Jordan | Posted October 2004

Our visit to Jordan began in Amman, a city for which we had fairly high expectations – we were quite sure it would be a sophisticated and cosmopolitan city, much like we'd found Beirut. Oh, so wrong! It's a concrete conglomeration of buildings, set on a number of hills, rather shabby, and overall, quite disappointing. It's like a pile of stones dropped in the middle of the desert – a city without a mission statement. It wasn't made any better for us by the fact that Bram spent most of his time there in bed with a nasty bout of the flu. Oh well, the kids were really excited to have lots of time to spend on their schoolwork. (Heavy cynicism intended!)
In our jeep at the southern end of the Wadi Rum desert in Jordan. From here we drove to Aqaba where our expedition ended.

We left Amman heading south to Wadi Musa, the town beside the ancient city of Petra. There was a sigh of relief all round in the Ryan family as we pulled into a small community with nary a taxi in sight and a sense of calm and tranquility. Our time here was spent exploring Petra. It is a phenomenal place – the facades hewn into the rock cliffs are beyond description. The Nabataeans – a highly advanced people - built the city in the 3rd century BC; they mastered hydraulic engineering, iron production, copper refining, sculpture and stone carving. The entrance into Petra is in itself an experience: a 1.2-kilometre walk through a narrow defile (the Siq) ends with spectacular views of the Treasury (familiar to Indiana Jones fans – check out the pictures). Special note must be made here of Bram's stamina as he climbed the 800 stairs to the Monastery both days that we visited Petra – yes, that's 1,600 up and 1,600 down over the course of just over 24 hours! (Sharon missed the first day with the flu, and both she and the kids took donkeys up the second day.) General consensus amongst the Ryan family… Petra is a place that everyone should visit at some point in their life.
Since Ben and Sharon are still smiling this photo was obviously taken early in the day… well before the wooden camel saddles started deep surgery on the hind-end.

We left Wadi Musa early Sunday morning and boarded the bus to Wadi Rum. (Wadi, by the way, means ‘oasis' … it's not just a favourite town name!) Wadi Rum was made famous by T.E. Lawrence (Lawrence of Arabia) back in the early 20th century and is an extraordinary desert experience. Our first day there was spent at the Government Rest House, at Wadi Rum Village. Our accommodation was two small canvas tents, and the lounge space was a large Bedouin-style tent with mattresses and pillows. It was a quiet, hot day. But the next morning we were met by four camels and a guide with a four-wheel drive jeep, and we were off into the desert … a three day and two night expedition in one of the driest, hottest places on earth.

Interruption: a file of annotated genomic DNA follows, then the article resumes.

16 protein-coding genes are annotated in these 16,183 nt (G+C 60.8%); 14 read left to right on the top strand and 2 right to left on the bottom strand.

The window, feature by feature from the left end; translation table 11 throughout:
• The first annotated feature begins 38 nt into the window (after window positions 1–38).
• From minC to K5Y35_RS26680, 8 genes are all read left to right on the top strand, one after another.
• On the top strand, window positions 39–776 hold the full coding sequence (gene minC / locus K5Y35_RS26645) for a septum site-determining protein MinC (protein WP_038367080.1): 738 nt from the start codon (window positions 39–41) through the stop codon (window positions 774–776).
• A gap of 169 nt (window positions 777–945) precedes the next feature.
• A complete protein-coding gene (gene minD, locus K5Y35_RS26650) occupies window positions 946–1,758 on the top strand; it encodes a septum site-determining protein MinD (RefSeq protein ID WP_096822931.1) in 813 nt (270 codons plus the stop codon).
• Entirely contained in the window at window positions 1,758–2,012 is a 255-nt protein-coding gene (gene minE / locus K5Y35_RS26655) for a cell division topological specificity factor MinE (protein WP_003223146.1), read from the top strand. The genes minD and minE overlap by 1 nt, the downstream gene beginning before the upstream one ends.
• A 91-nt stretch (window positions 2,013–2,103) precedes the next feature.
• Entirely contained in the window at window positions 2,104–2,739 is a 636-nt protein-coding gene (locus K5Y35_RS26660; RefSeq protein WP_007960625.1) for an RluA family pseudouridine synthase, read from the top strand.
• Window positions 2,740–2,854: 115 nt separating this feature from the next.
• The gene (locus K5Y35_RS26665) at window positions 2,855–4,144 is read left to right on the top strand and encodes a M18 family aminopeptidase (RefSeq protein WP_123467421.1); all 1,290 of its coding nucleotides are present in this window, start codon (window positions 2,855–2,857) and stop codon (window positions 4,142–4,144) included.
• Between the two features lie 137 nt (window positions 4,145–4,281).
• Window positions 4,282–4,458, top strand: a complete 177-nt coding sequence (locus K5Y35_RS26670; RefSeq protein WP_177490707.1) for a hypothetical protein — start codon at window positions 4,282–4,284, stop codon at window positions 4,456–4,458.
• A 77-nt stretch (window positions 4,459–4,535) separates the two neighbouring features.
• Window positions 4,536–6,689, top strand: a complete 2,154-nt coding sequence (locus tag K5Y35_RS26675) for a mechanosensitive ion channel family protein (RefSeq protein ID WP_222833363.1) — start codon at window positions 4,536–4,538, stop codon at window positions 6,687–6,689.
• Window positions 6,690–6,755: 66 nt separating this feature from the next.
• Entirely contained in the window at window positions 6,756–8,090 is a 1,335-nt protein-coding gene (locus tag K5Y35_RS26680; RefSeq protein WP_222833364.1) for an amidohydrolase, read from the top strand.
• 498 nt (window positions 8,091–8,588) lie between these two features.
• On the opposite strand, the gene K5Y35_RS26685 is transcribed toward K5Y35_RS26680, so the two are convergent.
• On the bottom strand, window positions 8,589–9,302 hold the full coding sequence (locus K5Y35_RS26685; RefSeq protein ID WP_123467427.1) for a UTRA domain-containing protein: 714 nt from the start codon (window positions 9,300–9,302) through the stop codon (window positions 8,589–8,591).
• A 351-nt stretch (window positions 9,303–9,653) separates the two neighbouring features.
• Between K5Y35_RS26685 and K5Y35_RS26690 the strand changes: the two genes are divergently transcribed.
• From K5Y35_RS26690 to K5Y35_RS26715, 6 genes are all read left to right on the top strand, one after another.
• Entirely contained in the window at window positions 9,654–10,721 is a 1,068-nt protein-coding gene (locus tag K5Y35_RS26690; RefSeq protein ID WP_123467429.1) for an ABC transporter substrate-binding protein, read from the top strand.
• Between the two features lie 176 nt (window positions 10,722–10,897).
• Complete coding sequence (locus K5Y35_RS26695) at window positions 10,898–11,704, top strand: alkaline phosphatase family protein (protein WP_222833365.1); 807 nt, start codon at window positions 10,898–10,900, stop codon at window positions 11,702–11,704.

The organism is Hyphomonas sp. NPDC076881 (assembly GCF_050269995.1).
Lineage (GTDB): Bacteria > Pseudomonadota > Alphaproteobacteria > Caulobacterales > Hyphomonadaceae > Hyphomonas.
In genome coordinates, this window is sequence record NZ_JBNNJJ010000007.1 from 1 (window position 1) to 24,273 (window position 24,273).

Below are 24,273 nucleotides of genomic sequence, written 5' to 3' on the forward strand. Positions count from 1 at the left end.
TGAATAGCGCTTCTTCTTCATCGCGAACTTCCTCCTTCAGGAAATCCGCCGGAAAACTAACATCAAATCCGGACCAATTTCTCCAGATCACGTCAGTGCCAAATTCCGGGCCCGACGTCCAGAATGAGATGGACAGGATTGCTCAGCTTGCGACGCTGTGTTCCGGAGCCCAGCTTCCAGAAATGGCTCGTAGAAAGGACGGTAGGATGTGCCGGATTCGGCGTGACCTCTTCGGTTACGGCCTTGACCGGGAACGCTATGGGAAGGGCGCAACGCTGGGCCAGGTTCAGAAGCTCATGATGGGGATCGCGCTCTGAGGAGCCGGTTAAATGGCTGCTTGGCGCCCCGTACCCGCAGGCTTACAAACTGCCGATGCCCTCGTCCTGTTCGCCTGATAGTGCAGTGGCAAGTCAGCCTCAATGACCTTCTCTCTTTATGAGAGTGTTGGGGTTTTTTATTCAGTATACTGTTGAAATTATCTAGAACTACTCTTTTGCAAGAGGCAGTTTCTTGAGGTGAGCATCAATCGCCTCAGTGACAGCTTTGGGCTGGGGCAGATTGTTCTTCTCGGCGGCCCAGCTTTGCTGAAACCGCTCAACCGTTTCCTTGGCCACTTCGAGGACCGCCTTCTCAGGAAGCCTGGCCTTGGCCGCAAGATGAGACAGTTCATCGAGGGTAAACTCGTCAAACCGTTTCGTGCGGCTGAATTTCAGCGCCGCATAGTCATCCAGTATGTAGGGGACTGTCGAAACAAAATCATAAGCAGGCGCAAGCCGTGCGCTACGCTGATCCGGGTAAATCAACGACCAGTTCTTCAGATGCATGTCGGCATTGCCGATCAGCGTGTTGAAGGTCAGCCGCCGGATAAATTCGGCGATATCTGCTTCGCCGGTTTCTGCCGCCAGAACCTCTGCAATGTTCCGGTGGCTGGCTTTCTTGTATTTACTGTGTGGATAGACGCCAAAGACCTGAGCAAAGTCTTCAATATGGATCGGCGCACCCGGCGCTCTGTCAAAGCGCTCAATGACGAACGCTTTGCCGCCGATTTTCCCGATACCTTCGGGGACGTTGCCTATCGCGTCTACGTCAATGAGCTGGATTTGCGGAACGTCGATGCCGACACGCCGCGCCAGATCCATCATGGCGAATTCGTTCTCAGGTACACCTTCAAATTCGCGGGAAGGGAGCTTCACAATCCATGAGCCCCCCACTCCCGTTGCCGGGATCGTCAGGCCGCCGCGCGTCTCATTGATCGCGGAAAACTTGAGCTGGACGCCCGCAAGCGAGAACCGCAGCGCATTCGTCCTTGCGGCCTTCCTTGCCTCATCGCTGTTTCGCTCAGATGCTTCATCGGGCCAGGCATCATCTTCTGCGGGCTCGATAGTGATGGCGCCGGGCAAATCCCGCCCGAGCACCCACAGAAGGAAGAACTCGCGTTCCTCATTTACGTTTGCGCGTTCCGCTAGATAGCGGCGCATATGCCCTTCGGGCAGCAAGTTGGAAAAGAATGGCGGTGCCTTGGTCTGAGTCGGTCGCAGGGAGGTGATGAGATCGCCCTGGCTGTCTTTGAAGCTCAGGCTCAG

As we rode into the desert, leaving the village behind, with only four camels, three litres of water, a tube of sunscreen, a camera and a guide, there was a fleeting moment when Sharon wondered whether the sun had really affected her lucidity when she'd agreed to this particular portion of the trip. The carrot ahead was the fact that the camels were only for the first day of the journey … the next two days' transportation was the four-wheel drive jeep that the other guide had happily driven away in with all the rest of our gear half an hour ago.

Camels have an odd gait, and you probably wouldn't know that their ‘saddles' are really just wooden frames that sit straddling the hump of the camel. Any comfort comes from however many blankets have been layered on top. After the first dismount and remount about 45 minutes into the journey, both Bram and Sharon were quite confident that the blankets on their steeds were more like threadbare sheets. Emma kept happily announcing that she had a really comfy place that she'd found to sit in on her camel, and Ben kept smiling as his placid dromedary ambled along beside. Sharon and Bram gritted their teeth, clenched various muscles on the bottom half of their bodies, and shifted into alternate positions as we followed our trusty guide into the red sands of Wadi Rum.
You have to climb 800 stairs carved into the rock, to reach Ad-Deir (the monastery) at Petra, Jordan. Bram walked them two days in a row!

A few stops and a lunch break behind us, we headed off on our last leg (and for the over-12 crew, last cheeks) of the camel trek, arriving at the site of the remaining walls of Lawrence of Arabia's home for some of the time he'd spent in the desert during the First World War. We dismounted our camels (a three step process simply getting down, and heaven forbid you're not expecting it), stood proudly beside them to get our pictures taken, and with relief tinged with some melancholy, watched our camel guide head off (much more quickly on his own) around the cliff and back into the desert. We climbed into the back of the jeep and sighs were heard all around – even from Emma – as we sat down on the padded benches.

The highlight of our time in the desert was the nights. We'd set up camp, i.e. park the jeep and pull out the mattresses and blankets, and explore our neck of the sands of Wadi Rum. As the sun set in blazing hues over the mountains, we would sit on the dunes, marveling at the wonders of God's handiwork. When darkness fell, we'd lie side-by-side, gazing up at the galaxy of stars, awestruck by the vastness of the sky and then, before you knew it, it was morning! They were truly magical times.